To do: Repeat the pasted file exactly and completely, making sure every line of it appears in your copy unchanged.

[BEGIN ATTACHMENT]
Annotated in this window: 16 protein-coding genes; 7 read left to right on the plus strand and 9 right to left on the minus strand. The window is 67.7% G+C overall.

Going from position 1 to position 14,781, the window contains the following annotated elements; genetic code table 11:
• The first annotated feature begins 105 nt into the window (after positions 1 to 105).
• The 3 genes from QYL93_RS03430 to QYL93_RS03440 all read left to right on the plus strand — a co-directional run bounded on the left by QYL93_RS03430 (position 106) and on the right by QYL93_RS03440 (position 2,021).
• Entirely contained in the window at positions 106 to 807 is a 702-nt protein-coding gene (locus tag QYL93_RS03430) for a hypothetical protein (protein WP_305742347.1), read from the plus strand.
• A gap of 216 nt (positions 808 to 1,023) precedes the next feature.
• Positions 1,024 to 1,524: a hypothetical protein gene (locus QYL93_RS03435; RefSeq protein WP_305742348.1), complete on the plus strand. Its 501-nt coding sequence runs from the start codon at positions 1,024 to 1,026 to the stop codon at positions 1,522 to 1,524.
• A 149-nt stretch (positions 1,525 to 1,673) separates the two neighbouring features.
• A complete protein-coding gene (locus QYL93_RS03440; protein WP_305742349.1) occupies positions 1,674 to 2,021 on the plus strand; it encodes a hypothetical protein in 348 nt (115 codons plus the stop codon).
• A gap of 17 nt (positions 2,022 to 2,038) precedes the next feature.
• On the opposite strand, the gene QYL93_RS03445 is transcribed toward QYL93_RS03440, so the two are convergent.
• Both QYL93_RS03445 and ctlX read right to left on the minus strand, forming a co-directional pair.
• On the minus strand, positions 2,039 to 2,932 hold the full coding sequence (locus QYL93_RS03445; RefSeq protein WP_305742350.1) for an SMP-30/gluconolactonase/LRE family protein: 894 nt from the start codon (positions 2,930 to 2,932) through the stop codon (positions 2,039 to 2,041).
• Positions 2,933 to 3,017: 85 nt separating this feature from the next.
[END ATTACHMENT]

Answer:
Annotated in this window: 16 protein-coding genes; 7 read left to right on the plus strand and 9 right to left on the minus strand. The window is 67.7% G+C overall.

Going from position 1 to position 14,781, the window contains the following annotated elements; genetic code table 11:
• The first annotated feature begins 105 nt into the window (after positions 1 to 105).
• The 3 genes from QYL93_RS03430 to QYL93_RS03440 all read left to right on the plus strand — a co-directional run bounded on the left by QYL93_RS03430 (position 106) and on the right by QYL93_RS03440 (position 2,021).
• Entirely contained in the window at positions 106 to 807 is a 702-nt protein-coding gene (locus tag QYL93_RS03430) for a hypothetical protein (protein WP_305742347.1), read from the plus strand.
• A gap of 216 nt (positions 808 to 1,023) precedes the next feature.
• Positions 1,024 to 1,524: a hypothetical protein gene (locus QYL93_RS03435; RefSeq protein WP_305742348.1), complete on the plus strand. Its 501-nt coding sequence runs from the start codon at positions 1,024 to 1,026 to the stop codon at positions 1,522 to 1,524.
• A 149-nt stretch (positions 1,525 to 1,673) separates the two neighbouring features.
• A complete protein-coding gene (locus QYL93_RS03440; protein WP_305742349.1) occupies positions 1,674 to 2,021 on the plus strand; it encodes a hypothetical protein in 348 nt (115 codons plus the stop codon).
• A gap of 17 nt (positions 2,022 to 2,038) precedes the next feature.
• On the opposite strand, the gene QYL93_RS03445 is transcribed toward QYL93_RS03440, so the two are convergent.
• Both QYL93_RS03445 and ctlX read right to left on the minus strand, forming a co-directional pair.
• On the minus strand, positions 2,039 to 2,932 hold the full coding sequence (locus QYL93_RS03445; RefSeq protein WP_305742350.1) for an SMP-30/gluconolactonase/LRE family protein: 894 nt from the start codon (positions 2,930 to 2,932) through the stop codon (positions 2,039 to 2,041).
• Positions 2,933 to 3,017: 85 nt separating this feature from the next.